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Power line sparking ill feelings in Kingfisher County  

Brent Snider said he is more worried about his children’s health than the view from the living room.

Just a quarter-mile from where he is building his dream home, perched atop a hill in southwest Kingfisher County, a high-voltage transmission line is expected to be built by 2010.

The line will bring electricity generated from wind power to Oklahoma Gas and Electric Co. customers. Snider’s home is on Cimarron Electric Co-Operative power, so he won’t see the benefits from the line staring down on him from atop 115-foot-tall poles.

“The only concern I have is the radiation,” Snider said while looking over the panoramic view of nearby wheat fields.

From Woodward to northwest Oklahoma City, landowners are debating and bracing for the construction project. The power line is expected to carry 345,000 volts of electricity from wind turbines south of Woodward. The line will run southeast for about 120 miles to a power sub-station on NW 164 between Council Road and Rockwell Avenue.

While wind power is expected to decrease the dependence on natural gas or coal to generate electricity, some ill winds are blowing down the line.

Piedmont leaders are concerned OG&E’s route will cut through the highest-valued property in their city limits and slow future growth.

OG&E customers will foot the bill for the $211 million line by paying an extra $1.50 a month on their electric bill. A date to start construction has not been announced.

The company has the right under state law to buy a utility right-of-way easement for the line from landowners. Easements from 200-feet-wide to 100-feet-wide are now being acquired from property owners along the line route, OG&E spokesman Brian Alford said.

More wind farms are being planned west of Okarche and east of Kingfisher that are expected to tie into the line.

Snider, who has a 4-year-old boy and a 20-month-old girl, is concerned about the affects of living with so much electricity overhead.

“I can deal with the view, that is fine,” he said. “I’m just concerned for the health of my children. What parent wouldn’t be?”

Alford said health should not be a concern.

“There is no correlation between the location of these facilities and health risks,” he said.

Snider, meanwhile, plans to move into his new house in November. He said he has ordered a device that measures the level of radiation in electromagnetic fields.

Price of progress
The plan for the OG&E line derailed the possibility of one day building an airport just south of Kingfisher, City Manager Richard Reynolds said.

A Kingfisher airport committee was formed this year to study plans for a paved airport south of the city. That area was tabbed as the best spot for an airport. Not now.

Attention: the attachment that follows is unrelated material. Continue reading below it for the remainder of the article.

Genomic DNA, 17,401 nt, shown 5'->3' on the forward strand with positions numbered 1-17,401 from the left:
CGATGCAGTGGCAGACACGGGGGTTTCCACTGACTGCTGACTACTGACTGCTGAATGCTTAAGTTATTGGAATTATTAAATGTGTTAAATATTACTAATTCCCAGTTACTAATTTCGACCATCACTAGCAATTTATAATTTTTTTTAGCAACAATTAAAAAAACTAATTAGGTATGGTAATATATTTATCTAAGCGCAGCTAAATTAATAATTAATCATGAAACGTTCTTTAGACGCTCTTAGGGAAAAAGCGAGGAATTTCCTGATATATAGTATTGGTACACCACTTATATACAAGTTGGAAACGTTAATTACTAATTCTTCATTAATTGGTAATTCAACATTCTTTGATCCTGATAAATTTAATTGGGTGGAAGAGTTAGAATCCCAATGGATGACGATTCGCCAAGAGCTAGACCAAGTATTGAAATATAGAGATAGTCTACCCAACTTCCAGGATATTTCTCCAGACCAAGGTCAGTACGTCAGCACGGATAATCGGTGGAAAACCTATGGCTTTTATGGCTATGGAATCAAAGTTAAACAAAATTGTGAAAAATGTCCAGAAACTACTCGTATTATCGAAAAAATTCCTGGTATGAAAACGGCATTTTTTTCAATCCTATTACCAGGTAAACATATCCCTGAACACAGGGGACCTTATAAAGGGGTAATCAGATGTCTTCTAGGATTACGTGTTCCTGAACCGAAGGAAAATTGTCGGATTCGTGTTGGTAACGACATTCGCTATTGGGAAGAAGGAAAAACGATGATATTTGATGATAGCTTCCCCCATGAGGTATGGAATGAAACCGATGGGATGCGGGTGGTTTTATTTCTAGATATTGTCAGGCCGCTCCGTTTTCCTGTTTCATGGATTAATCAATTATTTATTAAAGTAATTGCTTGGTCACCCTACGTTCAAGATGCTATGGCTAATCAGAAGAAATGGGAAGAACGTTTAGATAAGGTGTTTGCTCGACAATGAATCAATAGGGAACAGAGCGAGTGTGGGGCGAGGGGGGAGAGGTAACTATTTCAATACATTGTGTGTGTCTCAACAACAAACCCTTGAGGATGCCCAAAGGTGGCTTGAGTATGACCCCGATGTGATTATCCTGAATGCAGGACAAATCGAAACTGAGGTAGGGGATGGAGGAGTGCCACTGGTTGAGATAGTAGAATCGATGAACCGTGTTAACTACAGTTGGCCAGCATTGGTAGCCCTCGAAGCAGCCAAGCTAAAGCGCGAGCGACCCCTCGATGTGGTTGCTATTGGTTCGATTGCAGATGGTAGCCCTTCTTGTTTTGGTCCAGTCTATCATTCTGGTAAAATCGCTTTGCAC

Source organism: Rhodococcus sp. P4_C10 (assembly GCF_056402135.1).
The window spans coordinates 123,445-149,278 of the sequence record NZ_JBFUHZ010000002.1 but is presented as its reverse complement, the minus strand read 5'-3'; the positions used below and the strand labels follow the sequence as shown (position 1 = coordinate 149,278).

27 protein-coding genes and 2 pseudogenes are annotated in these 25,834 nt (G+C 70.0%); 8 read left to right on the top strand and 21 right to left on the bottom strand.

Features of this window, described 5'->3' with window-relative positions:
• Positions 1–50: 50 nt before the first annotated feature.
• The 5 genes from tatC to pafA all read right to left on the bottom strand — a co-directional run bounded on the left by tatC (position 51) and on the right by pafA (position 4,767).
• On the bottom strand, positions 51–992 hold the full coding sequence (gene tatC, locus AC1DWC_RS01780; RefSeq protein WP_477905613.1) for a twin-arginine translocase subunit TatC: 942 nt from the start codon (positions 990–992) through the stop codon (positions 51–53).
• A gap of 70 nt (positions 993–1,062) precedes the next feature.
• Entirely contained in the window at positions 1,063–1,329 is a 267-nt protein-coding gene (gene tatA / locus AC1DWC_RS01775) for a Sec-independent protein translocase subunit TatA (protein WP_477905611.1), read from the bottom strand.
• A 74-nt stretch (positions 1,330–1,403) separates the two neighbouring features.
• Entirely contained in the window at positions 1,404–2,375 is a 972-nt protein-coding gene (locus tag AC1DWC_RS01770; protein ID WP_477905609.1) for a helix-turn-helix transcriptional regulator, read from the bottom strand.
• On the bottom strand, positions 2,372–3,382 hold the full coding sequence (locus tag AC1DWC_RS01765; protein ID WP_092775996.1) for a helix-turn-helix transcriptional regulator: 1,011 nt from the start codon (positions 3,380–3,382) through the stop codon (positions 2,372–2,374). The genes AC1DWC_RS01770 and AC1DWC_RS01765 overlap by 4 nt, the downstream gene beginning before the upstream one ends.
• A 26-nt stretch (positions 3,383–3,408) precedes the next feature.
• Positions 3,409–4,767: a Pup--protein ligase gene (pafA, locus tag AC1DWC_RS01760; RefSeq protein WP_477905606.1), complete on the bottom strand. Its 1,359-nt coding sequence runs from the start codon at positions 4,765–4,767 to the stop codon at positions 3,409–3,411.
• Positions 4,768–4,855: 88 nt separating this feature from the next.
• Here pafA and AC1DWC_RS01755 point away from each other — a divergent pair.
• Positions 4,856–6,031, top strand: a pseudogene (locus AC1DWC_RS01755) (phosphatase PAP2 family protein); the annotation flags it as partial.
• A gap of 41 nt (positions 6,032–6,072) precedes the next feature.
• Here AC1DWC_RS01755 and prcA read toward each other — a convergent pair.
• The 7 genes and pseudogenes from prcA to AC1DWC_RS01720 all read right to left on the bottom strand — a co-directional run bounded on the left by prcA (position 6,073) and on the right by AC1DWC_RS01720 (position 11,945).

“There will never be an airport south of Kingfisher. We’re limited to where we can be already because we can’t be less than 25 miles from another airport. It (power line) would absolutely eliminate an airport south of Kingfisher,” Reynolds said.

In Piedmont, the power line route is 300 feet from city council member John Brown’s house. The route passes within 100 feet of a lot his father, Jim Brown, wants to build on, too. John Brown, who has seen Piedmont’s population nearly triple in a decade, said the power line could stymie growth in the fastest growing part of Piedmont.

“Nobody wants to live next to these lines,” John Brown said.

He said homeowners also are concerned about the height of the poles – which would be the tallest in the OG&E system – and how close they would be to houses.

“These poles could fall on a house,” John Brown said. “I don’t think that is right.”

Kingfisher resident Billy Murray has scrapped his plans to build a house on land he owns about 7 miles northwest of Okarche. Murray said he has found several Texas horned lizards along the route, but he does not think concerns for the rare reptile will change the course of the line.

“There is really no fighting them,” he said. “They are cutting my property in half. Who would think in America a company could just cram something down your throat?”

OG&E officials say they know about these concerns.

“We think there is a significant public benefit for Oklahoma and for the state’s economic development to tap into wind power,” Alford said.

OG&E spokeman Gil Broyles said officials mailed letters to landowners along the route and advertised four open houses to answer questions about the transmission line in May. Open houses, held at schools and churches, were done in Woodward, Canton, Okarche and Piedmont. Broyles said the company has made efforts to communicate with landowners.

“We have tried to get as much information to people along the route as we can,” Broyles said.

By Robert Medley
Staff Writer

The Oklahoman

21 July 2008

This article is the work of the source indicated. Any opinions expressed in it are not necessarily those of National Wind Watch.

The copyright of this article resides with the author or publisher indicated. As part of its noncommercial effort to present the environmental, social, scientific, and economic issues of large-scale wind power development to a global audience seeking such information, National Wind Watch endeavors to observe “fair use” as provided for in section 107 of U.S. Copyright Law and similar “fair dealing” provisions of the copyright laws of other nations. Send requests to excerpt, general inquiries, and comments via e-mail.

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